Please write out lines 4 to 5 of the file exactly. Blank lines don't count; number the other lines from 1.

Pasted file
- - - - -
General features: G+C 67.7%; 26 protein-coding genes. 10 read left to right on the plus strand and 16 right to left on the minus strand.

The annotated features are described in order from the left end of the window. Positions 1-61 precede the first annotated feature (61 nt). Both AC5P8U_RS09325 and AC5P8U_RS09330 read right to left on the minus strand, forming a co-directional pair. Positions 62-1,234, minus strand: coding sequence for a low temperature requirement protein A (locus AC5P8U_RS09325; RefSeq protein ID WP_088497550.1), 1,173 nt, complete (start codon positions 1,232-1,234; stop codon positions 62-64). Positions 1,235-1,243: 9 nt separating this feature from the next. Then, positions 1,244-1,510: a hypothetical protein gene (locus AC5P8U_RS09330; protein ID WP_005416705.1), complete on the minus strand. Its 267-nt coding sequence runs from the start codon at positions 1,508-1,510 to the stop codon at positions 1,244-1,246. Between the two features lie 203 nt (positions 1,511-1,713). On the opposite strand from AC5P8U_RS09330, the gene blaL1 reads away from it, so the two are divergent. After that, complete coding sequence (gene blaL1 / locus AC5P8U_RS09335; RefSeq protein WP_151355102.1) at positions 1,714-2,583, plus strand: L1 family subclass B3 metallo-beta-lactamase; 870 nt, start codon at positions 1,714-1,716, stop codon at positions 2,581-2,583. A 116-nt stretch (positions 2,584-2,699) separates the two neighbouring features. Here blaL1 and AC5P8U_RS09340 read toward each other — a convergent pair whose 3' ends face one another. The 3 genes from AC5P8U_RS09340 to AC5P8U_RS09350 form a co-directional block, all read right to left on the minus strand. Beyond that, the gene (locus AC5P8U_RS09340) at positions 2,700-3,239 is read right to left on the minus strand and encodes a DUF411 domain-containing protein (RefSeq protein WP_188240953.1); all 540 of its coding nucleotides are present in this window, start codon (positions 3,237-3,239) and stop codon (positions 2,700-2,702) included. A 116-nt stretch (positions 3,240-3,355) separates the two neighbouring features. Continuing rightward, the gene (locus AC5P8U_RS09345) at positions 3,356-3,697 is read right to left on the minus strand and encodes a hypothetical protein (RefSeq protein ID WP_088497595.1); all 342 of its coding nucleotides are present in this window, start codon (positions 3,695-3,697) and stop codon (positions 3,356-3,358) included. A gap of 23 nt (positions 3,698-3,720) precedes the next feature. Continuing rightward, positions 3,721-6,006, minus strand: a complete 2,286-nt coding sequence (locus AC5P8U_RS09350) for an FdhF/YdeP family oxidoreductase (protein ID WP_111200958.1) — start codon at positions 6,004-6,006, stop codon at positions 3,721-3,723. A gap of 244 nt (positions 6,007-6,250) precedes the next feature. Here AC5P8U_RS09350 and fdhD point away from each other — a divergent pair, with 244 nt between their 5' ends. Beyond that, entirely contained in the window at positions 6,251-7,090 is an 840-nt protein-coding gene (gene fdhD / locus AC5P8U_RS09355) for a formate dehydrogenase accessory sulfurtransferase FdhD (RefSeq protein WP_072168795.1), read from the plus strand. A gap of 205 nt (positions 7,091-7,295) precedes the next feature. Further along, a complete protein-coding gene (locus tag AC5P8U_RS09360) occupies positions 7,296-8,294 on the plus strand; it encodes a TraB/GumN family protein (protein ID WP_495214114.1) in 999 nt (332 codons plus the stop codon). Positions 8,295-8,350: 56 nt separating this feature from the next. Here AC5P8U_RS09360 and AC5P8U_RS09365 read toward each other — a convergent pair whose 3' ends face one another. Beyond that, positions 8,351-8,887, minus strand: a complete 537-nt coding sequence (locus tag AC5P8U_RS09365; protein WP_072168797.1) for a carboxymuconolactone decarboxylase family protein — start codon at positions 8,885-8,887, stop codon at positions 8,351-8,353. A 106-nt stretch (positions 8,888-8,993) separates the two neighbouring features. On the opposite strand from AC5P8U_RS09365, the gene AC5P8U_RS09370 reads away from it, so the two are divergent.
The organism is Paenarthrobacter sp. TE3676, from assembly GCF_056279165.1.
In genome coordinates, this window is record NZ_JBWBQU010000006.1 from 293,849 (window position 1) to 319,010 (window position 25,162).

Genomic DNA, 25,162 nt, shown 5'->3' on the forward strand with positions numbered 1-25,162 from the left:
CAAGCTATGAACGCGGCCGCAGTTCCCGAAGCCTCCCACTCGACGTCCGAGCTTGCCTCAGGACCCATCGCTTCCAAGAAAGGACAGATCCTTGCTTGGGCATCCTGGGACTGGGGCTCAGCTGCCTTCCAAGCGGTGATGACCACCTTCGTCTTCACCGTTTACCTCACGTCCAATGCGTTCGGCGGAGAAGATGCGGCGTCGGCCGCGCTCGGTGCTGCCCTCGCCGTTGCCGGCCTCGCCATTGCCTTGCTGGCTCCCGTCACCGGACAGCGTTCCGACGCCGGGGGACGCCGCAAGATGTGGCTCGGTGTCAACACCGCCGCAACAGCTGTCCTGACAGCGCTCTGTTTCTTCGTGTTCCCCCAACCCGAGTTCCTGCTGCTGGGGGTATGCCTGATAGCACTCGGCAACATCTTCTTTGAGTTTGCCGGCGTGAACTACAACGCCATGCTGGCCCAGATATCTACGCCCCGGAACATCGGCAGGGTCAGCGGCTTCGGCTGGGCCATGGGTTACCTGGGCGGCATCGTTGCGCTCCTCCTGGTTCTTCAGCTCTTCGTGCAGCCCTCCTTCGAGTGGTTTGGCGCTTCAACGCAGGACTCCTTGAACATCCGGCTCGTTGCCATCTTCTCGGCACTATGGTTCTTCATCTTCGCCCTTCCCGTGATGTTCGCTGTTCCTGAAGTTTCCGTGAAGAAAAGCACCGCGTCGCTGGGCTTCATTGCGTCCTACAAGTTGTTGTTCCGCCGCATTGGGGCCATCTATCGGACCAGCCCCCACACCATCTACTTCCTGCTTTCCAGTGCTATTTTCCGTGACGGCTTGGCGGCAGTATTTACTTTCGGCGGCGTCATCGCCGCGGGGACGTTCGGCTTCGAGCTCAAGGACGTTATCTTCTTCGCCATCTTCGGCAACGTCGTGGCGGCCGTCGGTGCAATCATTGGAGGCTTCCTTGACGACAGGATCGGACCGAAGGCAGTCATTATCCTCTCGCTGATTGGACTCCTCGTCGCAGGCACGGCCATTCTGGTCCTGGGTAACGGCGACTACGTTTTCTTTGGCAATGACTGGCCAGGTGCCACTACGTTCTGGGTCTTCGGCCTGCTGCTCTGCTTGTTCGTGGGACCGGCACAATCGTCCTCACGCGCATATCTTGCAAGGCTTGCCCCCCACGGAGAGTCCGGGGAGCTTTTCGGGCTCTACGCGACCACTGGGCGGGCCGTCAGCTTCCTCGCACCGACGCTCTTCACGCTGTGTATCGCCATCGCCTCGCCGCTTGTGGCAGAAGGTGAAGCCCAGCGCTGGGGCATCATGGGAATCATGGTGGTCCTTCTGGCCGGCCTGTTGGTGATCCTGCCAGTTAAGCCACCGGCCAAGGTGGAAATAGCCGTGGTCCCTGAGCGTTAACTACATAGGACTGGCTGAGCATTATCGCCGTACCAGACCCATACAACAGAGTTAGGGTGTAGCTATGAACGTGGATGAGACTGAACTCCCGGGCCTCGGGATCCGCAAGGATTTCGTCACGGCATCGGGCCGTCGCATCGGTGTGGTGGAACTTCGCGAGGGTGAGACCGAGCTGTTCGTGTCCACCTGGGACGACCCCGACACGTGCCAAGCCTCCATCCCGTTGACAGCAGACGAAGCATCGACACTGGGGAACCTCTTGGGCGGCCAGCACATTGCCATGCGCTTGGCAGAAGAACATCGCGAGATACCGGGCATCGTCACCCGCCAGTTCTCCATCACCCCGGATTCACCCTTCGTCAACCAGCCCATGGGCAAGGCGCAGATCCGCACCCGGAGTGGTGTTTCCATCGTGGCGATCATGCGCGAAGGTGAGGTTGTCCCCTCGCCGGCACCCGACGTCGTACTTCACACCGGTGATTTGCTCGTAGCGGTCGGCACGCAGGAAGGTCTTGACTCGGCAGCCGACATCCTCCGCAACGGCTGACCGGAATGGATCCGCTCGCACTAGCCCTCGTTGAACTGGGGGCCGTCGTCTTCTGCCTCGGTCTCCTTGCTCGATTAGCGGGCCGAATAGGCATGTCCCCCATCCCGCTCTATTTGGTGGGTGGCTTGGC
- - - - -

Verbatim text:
In genome coordinates, this window is record NZ_JBWBQU010000006.1 from 293,849 (window position 1) to 319,010 (window position 25,162).

Genomic DNA, 25,162 nt, shown 5'->3' on the forward strand with positions numbered 1-25,162 from the left: